Canada partners IIT Delhi for wireless researchFebruary 27th, 2009 - 12:11 pm ICT by IANS
Toronto, Feb 27 (IANS) Under a new research partnership between Canada and India, a Canadian professor will collaborate with a professor from the Indian Institute of Technology in New Delhi in wireless communication research.
Robert Schober of Vancouver-based University of British Columbia will work with Ranjan Mallik of IIT Delhi to “tackle some of the most pressing problems in wireless communication system design”.
The newly launched International Research Chairs Initiative (IRCI) pairs Canadian researchers with their counterparts in the developing world for research partnerships.
Canadian Minister of State for Science and Technology Gary Goodyear announced the first batch of eight research partnerships Wednesday night.
Under the programme, the research teams will receive up to $1 million over five years to address key development challenges in health, environmental sustainability, resource management and information technology, a statement said Thursday.
“The demand for wireless communications will increase significantly over the next decade, especially in emerging industrial nations such as India,” said Schober after his selection for research collaboration with India.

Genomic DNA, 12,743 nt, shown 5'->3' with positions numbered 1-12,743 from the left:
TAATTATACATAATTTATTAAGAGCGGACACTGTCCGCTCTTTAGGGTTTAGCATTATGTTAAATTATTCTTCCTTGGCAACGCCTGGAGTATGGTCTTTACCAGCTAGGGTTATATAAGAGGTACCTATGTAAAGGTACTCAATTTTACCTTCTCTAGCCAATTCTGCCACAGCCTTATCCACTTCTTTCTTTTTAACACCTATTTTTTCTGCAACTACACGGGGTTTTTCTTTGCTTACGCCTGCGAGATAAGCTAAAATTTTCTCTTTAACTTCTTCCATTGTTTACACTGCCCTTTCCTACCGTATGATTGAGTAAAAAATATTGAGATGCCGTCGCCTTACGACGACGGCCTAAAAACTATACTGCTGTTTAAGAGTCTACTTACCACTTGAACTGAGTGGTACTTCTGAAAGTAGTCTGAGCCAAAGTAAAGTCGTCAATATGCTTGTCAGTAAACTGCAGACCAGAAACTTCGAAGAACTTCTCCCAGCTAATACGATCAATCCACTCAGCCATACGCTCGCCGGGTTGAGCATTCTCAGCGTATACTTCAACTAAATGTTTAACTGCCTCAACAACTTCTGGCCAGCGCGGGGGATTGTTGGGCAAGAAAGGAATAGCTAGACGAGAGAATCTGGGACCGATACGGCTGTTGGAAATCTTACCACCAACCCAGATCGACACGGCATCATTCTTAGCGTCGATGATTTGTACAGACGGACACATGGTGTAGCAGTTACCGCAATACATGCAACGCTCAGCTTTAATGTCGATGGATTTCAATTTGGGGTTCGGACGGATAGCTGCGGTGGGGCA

“Collaborating with researchers in India will allow scientists to develop and apply the latest theories and technologies to this fast-growing industry,” he said.
To accelerate fast technology transfer between the two countries, Mallik and Schober will work with Bell Canada, Sierra Wireless, fSONA Systems of Canada; and Sasken, STMicroelectronics, GM India Science Laboratory of India.
All these companies are supporting the project.
The two researchers will concentrate on ultra-wideband technologies, which offer data rates of hundreds of megabit per second, significantly faster than current wireless data transfer rates, the statement said.
Their work could help enable faster data transmission and improve power efficiency, battery life and range for billions of people using wireless devices, the statement added.
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